Earlier notes/comments here: https://bernielatham.wordpress.com/2009/02/09/krugman-on-bipartisanship/
Michael Tomasky, of the Guardian UK writes:
Well, it’s already happened. Barely two weeks into the job and President Barack Obama has compromised fundamental principles, timorously caved in to Republicans and conservative Democrats in the Senate and lost control of his agenda.
Or … wait. Maybe it’s the case that, a mere two weeks into the job, President Obama has already changed the country’s direction in remarkable ways. He’s on the verge of a massive political victory when the Senate passes the stimulus package tomorrow, as expected, and the Republicans are apoplectic and divided and intellectually bankrupt.
Which is it? Friends, I usher you on a tour of the liberal mind.
OK, what I’m about to say isn’t true of everyone, of course. But there is a general thing: liberals are happy being unhappy. Or worrying. We’re (I very much include myself) big worriers. With reason: history teaches that the tide of change doesn’t always flow in our direction, especially in recent years. I know a lot of people who couldn’t quite believe that America could elect a man like Barack Obama, and still didn’t quite believe it after it happened.
…Well, today, I announce my emancipation from such habits. Goodbye to all that. The stimulus bill, imperfect as it is, does indeed represent an enormous political victory for Obama. For reasons tactical as well as substantive, liberals ought to declare victory and dance on the vast empty tundra that is the Republican present.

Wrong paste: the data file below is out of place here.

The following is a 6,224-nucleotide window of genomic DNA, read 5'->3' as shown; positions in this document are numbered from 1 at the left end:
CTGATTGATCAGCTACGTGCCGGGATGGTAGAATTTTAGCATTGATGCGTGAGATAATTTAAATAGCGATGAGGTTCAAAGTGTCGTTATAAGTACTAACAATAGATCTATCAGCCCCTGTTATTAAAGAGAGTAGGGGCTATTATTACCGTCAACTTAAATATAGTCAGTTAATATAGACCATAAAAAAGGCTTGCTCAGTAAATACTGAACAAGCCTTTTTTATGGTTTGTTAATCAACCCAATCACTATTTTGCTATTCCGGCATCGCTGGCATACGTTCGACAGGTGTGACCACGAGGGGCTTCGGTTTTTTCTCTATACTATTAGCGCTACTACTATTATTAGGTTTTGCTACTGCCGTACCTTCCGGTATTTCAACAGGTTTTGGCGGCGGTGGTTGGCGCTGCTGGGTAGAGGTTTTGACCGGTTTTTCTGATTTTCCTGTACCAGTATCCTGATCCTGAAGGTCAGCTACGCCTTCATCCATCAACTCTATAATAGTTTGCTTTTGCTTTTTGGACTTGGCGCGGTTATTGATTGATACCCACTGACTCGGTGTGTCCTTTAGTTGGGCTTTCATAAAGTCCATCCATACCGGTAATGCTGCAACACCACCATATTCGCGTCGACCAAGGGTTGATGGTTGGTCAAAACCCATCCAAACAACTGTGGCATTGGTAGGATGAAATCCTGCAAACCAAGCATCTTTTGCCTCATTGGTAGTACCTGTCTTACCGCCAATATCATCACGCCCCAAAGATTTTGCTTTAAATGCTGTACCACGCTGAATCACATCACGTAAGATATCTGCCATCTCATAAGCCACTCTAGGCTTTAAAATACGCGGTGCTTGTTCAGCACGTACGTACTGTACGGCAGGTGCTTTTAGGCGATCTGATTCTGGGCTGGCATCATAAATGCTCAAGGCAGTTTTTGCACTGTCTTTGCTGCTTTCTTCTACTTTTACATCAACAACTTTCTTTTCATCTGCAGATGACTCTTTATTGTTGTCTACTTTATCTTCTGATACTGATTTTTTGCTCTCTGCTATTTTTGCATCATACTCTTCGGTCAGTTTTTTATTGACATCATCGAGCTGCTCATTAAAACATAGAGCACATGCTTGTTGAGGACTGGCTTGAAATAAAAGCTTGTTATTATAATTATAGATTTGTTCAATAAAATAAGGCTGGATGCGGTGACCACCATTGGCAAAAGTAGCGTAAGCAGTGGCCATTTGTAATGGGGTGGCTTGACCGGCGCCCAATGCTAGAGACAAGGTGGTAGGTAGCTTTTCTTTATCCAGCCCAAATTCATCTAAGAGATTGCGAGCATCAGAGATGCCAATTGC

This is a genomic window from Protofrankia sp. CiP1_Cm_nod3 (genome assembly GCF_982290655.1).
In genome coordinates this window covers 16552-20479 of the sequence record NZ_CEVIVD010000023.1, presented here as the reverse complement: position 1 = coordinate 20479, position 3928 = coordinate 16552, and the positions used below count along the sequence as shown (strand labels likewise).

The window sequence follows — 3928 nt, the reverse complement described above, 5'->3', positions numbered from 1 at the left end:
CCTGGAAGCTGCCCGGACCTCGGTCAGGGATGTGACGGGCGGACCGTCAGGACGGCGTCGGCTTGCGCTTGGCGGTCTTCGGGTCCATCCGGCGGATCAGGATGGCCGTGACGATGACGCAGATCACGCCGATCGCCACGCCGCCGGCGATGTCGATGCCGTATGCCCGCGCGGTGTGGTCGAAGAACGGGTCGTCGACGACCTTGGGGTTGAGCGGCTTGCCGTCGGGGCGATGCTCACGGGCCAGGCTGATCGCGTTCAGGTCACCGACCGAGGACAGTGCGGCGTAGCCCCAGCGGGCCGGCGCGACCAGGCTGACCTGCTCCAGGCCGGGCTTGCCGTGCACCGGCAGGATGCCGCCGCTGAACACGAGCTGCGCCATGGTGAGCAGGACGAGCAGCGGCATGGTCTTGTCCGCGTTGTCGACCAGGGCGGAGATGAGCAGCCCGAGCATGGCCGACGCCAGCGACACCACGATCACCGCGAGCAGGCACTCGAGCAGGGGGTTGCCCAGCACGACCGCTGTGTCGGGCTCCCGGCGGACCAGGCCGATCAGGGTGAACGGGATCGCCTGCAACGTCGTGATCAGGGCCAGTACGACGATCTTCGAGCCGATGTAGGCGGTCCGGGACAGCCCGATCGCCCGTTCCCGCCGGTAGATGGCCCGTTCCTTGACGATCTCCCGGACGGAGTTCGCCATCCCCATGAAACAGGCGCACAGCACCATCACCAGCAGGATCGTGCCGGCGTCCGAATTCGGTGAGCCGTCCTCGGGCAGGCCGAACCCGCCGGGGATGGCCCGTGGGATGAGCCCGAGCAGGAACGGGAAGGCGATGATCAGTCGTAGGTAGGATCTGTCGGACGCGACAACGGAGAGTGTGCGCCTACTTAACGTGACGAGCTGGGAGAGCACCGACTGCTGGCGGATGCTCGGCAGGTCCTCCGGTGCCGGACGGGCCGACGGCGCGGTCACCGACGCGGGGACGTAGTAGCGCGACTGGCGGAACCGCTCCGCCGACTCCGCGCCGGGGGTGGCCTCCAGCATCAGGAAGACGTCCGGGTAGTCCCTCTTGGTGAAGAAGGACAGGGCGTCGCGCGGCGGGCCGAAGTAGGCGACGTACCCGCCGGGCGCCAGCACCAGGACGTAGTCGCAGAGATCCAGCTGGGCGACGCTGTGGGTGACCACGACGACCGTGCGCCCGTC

continue reading here: http://www.guardian.co.uk/commentisfree/2009/feb/09/barack-obama-us-economy
There’s a hell of a lot of truth to what Tomasky is saying here about that “if it’s going good, we just aren’t properly recognizing the facts of things” mindset lots of us on the left can be victim too. And, as Tomasky says, it’s not for no reason we might tend to worry. And it isn’t just history. A couple of decades ago, a longditudinal study of children led to a book titled “The Optimistic Child”. The researchers found that children who naturally were predisposed to optimism were more likely to be successful in schooling and in life. On the other hand, they found that the pessimistic children were more often right.